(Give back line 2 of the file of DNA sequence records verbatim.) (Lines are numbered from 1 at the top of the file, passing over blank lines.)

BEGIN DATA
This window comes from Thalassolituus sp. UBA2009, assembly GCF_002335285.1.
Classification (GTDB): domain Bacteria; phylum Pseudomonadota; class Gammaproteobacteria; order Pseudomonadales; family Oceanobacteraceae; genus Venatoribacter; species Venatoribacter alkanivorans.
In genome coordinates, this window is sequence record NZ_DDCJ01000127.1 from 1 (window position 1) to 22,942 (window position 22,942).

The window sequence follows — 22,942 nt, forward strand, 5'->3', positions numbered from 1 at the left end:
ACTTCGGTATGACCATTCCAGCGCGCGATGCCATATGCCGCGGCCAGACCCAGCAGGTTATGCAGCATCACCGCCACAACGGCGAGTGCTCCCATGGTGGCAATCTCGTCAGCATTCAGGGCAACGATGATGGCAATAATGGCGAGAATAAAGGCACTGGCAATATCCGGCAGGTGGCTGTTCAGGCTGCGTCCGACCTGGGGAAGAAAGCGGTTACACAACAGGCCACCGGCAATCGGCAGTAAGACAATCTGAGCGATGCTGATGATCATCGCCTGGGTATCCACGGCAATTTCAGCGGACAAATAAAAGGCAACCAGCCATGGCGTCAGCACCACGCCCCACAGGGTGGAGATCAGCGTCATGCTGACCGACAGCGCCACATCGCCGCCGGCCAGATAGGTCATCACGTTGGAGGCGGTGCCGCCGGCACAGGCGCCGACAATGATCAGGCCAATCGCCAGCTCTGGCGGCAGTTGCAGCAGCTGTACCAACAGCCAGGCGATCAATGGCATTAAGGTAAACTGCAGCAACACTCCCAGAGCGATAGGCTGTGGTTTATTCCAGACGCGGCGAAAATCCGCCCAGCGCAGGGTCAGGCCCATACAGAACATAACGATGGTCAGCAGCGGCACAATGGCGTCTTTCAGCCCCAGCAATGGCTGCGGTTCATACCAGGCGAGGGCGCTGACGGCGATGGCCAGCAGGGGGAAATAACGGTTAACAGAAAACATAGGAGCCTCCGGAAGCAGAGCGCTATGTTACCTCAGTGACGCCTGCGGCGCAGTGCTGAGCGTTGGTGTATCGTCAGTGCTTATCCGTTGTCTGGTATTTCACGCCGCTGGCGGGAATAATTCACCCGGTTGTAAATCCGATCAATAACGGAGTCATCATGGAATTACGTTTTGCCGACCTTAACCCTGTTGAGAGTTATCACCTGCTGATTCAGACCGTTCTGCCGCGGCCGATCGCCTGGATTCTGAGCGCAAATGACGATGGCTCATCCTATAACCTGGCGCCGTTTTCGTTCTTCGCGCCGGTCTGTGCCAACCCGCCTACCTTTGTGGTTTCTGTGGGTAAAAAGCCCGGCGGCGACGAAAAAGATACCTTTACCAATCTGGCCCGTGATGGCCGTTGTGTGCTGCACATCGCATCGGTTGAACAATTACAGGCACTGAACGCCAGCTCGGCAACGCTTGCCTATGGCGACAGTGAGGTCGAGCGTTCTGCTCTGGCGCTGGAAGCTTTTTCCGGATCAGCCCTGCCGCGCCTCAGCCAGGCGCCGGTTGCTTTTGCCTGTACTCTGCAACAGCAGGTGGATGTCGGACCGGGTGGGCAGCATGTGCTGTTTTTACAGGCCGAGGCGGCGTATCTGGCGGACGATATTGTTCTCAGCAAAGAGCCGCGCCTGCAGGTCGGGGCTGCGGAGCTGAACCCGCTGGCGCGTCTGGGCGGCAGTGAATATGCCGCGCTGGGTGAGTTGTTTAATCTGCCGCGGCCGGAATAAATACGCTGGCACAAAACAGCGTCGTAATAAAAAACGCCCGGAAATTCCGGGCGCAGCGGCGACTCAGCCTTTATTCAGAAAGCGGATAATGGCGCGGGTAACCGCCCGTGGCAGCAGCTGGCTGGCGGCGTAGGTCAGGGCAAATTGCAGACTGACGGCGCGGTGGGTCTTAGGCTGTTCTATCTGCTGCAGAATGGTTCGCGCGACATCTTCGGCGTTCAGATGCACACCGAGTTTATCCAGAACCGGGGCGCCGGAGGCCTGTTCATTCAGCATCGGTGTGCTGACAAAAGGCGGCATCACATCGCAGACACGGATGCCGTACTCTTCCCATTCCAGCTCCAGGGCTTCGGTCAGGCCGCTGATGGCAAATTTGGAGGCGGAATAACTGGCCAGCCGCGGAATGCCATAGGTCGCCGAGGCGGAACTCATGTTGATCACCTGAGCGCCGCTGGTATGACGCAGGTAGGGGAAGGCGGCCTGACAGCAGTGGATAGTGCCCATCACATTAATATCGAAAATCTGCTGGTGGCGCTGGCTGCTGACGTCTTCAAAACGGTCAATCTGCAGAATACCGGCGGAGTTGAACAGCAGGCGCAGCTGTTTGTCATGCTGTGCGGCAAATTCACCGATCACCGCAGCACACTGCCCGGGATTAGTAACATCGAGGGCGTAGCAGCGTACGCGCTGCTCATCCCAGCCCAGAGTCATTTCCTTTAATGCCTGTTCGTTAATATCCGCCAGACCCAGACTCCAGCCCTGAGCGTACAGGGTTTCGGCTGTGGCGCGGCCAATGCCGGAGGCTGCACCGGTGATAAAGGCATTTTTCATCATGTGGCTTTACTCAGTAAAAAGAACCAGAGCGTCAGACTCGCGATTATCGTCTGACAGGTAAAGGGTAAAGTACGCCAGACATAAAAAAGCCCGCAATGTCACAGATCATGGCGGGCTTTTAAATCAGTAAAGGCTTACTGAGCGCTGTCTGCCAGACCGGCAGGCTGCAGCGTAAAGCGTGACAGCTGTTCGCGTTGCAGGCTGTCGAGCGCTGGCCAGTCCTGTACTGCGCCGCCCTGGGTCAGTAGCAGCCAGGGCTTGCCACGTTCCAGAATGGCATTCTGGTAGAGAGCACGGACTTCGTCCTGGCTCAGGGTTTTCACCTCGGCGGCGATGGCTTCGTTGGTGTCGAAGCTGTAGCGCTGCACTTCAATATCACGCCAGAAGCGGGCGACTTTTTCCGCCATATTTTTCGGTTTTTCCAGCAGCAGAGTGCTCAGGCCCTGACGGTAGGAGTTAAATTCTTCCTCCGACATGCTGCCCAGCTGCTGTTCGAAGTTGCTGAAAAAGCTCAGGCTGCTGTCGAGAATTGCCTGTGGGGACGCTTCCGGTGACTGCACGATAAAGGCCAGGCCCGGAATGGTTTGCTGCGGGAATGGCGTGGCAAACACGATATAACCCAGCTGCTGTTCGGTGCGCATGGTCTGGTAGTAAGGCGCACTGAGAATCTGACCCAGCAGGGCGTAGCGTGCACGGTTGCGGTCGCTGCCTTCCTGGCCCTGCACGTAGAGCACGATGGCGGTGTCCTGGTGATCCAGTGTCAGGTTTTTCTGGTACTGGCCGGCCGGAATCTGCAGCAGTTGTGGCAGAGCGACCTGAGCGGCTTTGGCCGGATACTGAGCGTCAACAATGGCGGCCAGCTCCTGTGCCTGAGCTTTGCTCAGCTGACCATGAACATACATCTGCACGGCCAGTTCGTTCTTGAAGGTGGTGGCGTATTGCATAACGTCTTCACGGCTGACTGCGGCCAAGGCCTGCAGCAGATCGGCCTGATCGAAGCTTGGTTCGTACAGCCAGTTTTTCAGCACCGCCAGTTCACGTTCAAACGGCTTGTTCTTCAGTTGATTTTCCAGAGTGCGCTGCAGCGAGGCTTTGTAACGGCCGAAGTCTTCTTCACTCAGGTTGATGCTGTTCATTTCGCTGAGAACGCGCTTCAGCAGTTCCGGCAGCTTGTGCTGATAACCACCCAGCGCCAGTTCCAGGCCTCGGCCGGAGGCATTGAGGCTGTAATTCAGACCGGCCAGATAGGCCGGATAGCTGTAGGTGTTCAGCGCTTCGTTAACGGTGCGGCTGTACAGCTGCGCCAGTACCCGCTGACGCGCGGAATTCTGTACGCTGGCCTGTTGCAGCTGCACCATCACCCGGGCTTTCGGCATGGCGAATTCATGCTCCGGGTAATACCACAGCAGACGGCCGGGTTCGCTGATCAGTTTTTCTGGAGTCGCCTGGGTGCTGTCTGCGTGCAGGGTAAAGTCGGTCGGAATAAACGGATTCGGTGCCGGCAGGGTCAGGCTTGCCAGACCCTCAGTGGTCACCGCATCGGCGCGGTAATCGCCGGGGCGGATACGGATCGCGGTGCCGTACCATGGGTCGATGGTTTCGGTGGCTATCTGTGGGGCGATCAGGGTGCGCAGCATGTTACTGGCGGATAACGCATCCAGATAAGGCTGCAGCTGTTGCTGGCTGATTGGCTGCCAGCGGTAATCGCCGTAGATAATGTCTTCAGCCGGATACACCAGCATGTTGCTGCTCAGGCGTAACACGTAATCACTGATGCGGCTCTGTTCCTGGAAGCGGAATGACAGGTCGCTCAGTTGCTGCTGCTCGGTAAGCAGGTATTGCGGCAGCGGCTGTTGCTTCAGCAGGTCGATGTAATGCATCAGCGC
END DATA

Classification (GTDB): domain Bacteria; phylum Pseudomonadota; class Gammaproteobacteria; order Pseudomonadales; family Oceanobacteraceae; genus Venatoribacter; species Venatoribacter alkanivorans.